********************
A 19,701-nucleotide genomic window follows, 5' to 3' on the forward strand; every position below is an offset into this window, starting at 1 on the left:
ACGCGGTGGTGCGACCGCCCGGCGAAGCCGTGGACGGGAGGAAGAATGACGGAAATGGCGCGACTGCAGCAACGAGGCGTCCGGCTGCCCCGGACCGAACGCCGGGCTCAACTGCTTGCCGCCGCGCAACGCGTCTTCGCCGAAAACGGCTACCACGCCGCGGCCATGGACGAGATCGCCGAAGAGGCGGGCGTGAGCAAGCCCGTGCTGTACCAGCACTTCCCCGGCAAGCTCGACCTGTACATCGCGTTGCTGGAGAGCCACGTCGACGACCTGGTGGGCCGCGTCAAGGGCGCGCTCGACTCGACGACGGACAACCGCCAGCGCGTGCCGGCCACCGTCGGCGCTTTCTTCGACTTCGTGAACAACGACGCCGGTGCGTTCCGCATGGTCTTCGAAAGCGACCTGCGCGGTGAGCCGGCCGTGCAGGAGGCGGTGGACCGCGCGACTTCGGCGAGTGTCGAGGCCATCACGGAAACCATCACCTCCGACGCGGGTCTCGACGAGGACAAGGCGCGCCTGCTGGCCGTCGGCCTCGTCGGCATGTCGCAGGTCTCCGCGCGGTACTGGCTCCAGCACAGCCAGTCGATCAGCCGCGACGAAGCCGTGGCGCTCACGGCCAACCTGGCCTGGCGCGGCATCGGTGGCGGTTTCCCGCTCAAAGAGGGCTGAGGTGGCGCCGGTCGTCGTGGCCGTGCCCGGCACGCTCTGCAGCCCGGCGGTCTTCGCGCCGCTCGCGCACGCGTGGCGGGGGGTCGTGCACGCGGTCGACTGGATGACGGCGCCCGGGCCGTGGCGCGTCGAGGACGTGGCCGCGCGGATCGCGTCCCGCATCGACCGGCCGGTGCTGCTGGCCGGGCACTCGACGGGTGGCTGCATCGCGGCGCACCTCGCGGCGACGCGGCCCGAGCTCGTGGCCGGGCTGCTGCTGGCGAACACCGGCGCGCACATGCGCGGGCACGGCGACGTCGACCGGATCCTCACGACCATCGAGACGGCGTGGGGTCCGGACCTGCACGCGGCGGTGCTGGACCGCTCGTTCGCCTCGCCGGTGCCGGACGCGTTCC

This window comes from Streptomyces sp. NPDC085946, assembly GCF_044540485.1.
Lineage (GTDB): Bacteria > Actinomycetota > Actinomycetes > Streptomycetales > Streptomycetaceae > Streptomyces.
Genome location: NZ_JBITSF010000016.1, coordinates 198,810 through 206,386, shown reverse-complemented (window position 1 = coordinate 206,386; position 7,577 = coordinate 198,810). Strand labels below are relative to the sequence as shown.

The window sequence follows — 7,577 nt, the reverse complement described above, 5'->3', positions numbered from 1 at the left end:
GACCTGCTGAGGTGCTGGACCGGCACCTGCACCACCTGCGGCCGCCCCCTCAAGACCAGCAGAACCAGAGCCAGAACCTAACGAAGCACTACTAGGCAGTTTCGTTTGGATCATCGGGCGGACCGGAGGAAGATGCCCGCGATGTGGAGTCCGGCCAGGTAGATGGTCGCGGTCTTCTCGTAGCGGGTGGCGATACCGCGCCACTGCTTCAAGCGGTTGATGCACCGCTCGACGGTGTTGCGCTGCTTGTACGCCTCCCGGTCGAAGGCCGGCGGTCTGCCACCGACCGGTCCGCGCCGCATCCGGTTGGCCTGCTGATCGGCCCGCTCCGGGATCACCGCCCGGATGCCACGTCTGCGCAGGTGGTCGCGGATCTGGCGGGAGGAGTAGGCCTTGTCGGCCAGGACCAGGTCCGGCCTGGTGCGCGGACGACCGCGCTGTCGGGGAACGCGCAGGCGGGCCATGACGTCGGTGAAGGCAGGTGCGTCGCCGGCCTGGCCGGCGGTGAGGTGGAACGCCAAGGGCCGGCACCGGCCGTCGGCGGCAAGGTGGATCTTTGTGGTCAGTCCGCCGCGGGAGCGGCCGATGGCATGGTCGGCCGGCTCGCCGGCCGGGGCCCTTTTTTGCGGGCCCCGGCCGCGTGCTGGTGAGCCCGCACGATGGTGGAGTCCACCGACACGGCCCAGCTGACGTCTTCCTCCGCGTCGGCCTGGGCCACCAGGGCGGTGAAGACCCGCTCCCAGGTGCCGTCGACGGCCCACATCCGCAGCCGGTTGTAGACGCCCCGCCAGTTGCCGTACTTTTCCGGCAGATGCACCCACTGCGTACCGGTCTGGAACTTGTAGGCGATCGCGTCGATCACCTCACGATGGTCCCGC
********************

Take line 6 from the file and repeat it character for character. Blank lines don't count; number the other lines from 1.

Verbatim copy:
The window sequence follows — 7,577 nt, the reverse complement described above, 5'->3', positions numbered from 1 at the left end: